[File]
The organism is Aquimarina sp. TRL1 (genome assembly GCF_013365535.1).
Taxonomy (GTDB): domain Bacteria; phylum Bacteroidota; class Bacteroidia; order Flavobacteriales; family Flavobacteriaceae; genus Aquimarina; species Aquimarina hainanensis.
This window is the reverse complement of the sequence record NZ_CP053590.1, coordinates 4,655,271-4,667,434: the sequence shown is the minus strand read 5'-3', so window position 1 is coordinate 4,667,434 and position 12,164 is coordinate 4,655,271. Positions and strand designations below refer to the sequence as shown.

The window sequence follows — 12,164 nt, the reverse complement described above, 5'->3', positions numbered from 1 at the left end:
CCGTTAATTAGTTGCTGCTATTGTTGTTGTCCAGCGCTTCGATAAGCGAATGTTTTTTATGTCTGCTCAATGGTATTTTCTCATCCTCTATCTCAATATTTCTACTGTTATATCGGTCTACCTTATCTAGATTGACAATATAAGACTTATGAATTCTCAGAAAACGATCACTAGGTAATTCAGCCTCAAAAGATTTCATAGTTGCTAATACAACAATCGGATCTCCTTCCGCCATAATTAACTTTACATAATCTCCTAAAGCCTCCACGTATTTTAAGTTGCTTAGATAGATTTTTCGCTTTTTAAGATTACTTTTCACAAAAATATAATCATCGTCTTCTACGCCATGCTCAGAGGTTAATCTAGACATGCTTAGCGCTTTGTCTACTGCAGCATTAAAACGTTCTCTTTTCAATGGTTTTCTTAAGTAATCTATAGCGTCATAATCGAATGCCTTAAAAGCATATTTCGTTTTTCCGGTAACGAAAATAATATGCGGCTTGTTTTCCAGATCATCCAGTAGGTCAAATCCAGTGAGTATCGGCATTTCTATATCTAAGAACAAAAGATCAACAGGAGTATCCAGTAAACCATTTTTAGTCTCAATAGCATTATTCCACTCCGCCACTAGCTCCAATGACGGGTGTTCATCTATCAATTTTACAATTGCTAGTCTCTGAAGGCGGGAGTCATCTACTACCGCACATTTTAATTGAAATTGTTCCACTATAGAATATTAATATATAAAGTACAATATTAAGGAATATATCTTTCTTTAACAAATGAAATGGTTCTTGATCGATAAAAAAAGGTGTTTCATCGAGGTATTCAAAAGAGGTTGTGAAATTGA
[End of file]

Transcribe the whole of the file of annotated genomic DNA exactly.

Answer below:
The organism is Aquimarina sp. TRL1 (genome assembly GCF_013365535.1).
Taxonomy (GTDB): domain Bacteria; phylum Bacteroidota; class Bacteroidia; order Flavobacteriales; family Flavobacteriaceae; genus Aquimarina; species Aquimarina hainanensis.
This window is the reverse complement of the sequence record NZ_CP053590.1, coordinates 4,655,271-4,667,434: the sequence shown is the minus strand read 5'-3', so window position 1 is coordinate 4,667,434 and position 12,164 is coordinate 4,655,271. Positions and strand designations below refer to the sequence as shown.

The window sequence follows — 12,164 nt, the reverse complement described above, 5'->3', positions numbered from 1 at the left end:
CCGTTAATTAGTTGCTGCTATTGTTGTTGTCCAGCGCTTCGATAAGCGAATGTTTTTTATGTCTGCTCAATGGTATTTTCTCATCCTCTATCTCAATATTTCTACTGTTATATCGGTCTACCTTATCTAGATTGACAATATAAGACTTATGAATTCTCAGAAAACGATCACTAGGTAATTCAGCCTCAAAAGATTTCATAGTTGCTAATACAACAATCGGATCTCCTTCCGCCATAATTAACTTTACATAATCTCCTAAAGCCTCCACGTATTTTAAGTTGCTTAGATAGATTTTTCGCTTTTTAAGATTACTTTTCACAAAAATATAATCATCGTCTTCTACGCCATGCTCAGAGGTTAATCTAGACATGCTTAGCGCTTTGTCTACTGCAGCATTAAAACGTTCTCTTTTCAATGGTTTTCTTAAGTAATCTATAGCGTCATAATCGAATGCCTTAAAAGCATATTTCGTTTTTCCGGTAACGAAAATAATATGCGGCTTGTTTTCCAGATCATCCAGTAGGTCAAATCCAGTGAGTATCGGCATTTCTATATCTAAGAACAAAAGATCAACAGGAGTATCCAGTAAACCATTTTTAGTCTCAATAGCATTATTCCACTCCGCCACTAGCTCCAATGACGGGTGTTCATCTATCAATTTTACAATTGCTAGTCTCTGAAGGCGGGAGTCATCTACTACCGCACATTTTAATTGAAATTGTTCCACTATAGAATATTAATATATAAAGTACAATATTAAGGAATATATCTTTCTTTAACAAATGAAATGGTTCTTGATCGATAAAAAAAGGTGTTTCATCGAGGTATTCAAAAGAGGTTGTGAAATTGA